Following Britain’s exit from the contracting Roman Empire, the towns and cities, which had already been in decline during the later part of the Roman period, rapidly fell into disuse. Severed from the wider network of the Roman Empire the focus appears to return to the local scale and immediate landscape. However, processes were at work, which led to the emergence of Saxon society. At Heathrow a dispersed, drifting pattern of settlement seems once again to emerge, set within a sparsely occupied land. Excavations south of the medieval and present day village of Longford revealed a settlement of sunken-featured buildings, pits and postholes dating to the 6-7th century AD. People continued to cultivate the land, and also seem to have grown flax to provide linen and oil. Despite the dearth of evidence from the current excavations for the Middle Saxon period, the region in general saw the emergence of more stable settlement locations at this time, with increasing nucleation in the late Saxon period leading to the familiar pattern of villages and open fields. It seems likely that the excavated Saxon settlement eventually developed into the medieval village of Longford that we see today.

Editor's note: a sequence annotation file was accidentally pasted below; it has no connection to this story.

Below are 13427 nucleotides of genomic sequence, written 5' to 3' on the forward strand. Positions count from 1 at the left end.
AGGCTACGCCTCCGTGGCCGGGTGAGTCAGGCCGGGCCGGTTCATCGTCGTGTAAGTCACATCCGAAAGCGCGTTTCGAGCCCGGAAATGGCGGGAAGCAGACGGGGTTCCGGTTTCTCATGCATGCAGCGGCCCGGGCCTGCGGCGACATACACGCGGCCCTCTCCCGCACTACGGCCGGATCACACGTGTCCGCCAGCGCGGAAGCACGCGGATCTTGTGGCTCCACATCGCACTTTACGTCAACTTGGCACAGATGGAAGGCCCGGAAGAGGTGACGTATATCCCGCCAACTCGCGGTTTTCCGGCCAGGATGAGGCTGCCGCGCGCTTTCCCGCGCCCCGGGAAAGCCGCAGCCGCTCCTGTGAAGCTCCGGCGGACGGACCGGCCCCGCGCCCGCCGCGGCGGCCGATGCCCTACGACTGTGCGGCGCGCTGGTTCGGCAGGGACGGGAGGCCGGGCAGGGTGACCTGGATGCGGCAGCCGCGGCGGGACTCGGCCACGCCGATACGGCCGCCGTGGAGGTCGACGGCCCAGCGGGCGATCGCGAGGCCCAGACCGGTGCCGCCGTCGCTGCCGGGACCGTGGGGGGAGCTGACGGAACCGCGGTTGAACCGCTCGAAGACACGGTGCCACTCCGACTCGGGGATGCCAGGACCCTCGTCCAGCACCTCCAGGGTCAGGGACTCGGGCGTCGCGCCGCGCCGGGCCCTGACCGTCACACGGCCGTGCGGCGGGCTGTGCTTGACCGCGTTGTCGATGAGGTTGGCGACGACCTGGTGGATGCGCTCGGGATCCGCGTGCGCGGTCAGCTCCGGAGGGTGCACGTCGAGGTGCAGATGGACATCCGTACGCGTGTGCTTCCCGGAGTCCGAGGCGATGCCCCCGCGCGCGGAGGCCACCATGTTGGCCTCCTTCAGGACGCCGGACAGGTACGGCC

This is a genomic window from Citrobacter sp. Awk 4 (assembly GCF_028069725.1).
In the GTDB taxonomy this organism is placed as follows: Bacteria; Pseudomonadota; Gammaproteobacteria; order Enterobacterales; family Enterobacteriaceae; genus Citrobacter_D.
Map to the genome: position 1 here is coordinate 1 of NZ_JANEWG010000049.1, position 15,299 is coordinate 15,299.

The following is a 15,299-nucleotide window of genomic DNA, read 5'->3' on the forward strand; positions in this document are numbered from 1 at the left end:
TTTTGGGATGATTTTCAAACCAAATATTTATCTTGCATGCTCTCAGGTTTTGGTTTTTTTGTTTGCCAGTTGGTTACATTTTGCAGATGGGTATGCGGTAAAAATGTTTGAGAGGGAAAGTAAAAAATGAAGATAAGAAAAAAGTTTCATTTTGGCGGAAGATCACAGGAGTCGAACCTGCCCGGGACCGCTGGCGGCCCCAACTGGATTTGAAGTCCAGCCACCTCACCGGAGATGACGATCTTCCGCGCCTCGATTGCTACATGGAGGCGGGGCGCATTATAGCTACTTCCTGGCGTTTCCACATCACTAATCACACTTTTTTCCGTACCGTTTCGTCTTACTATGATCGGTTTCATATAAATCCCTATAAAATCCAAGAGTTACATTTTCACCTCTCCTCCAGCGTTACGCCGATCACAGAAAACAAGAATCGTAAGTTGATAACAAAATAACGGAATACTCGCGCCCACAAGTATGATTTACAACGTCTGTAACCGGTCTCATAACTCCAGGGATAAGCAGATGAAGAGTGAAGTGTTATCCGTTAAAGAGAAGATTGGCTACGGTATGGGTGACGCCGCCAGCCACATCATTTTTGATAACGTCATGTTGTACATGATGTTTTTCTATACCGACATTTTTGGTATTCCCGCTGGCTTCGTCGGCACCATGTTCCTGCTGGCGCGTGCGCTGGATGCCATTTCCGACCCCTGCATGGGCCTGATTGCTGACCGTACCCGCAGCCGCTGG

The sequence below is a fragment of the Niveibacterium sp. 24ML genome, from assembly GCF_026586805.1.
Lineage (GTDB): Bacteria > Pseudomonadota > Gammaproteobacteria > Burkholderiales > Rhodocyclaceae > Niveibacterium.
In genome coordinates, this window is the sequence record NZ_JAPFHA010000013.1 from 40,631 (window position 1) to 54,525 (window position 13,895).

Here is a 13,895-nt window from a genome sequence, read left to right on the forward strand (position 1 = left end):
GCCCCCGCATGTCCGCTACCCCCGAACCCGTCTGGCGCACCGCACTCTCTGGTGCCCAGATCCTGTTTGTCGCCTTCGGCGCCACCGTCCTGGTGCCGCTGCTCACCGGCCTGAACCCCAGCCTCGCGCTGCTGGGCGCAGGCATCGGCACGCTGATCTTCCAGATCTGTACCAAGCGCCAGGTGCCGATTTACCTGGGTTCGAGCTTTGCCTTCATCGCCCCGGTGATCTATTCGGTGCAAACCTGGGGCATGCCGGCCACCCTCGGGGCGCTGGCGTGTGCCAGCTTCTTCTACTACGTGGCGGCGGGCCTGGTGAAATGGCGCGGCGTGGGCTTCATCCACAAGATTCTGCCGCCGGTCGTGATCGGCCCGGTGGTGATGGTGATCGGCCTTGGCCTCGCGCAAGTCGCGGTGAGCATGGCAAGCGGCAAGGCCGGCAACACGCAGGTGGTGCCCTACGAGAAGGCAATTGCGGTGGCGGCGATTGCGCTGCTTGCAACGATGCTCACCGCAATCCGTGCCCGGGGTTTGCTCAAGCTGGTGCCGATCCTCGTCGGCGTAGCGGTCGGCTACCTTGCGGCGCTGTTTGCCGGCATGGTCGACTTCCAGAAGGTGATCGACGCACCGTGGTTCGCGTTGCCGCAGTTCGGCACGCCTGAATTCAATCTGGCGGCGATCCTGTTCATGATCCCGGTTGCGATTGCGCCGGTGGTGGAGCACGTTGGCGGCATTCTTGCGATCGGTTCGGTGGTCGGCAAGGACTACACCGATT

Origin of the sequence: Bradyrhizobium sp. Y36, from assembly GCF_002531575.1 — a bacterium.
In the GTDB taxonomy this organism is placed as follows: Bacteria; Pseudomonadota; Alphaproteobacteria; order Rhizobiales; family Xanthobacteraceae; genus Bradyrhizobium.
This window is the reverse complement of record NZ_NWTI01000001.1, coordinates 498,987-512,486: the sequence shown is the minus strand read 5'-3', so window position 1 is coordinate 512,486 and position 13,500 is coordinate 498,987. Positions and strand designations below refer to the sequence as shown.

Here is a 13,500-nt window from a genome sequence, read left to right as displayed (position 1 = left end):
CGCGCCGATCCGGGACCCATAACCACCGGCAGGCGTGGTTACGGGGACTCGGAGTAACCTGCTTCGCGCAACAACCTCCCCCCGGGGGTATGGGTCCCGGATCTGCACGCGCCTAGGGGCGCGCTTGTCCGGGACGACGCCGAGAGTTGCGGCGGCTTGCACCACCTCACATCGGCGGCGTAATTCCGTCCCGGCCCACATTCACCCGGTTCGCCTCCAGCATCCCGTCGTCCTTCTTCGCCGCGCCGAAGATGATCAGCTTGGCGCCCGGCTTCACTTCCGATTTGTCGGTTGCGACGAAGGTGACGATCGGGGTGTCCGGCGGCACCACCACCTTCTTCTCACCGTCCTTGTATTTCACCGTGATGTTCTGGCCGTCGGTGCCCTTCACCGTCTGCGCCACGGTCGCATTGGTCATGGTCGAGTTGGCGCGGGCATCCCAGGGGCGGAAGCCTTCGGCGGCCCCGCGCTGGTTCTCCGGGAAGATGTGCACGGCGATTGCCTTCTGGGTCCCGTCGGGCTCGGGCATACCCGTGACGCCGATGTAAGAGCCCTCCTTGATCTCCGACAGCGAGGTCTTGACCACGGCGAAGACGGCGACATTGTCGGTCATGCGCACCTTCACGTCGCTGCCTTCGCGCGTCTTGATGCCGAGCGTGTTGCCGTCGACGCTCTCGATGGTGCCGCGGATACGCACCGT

The Heathrow Landscape
How do we know this?Find out more details in our archaeological evidence section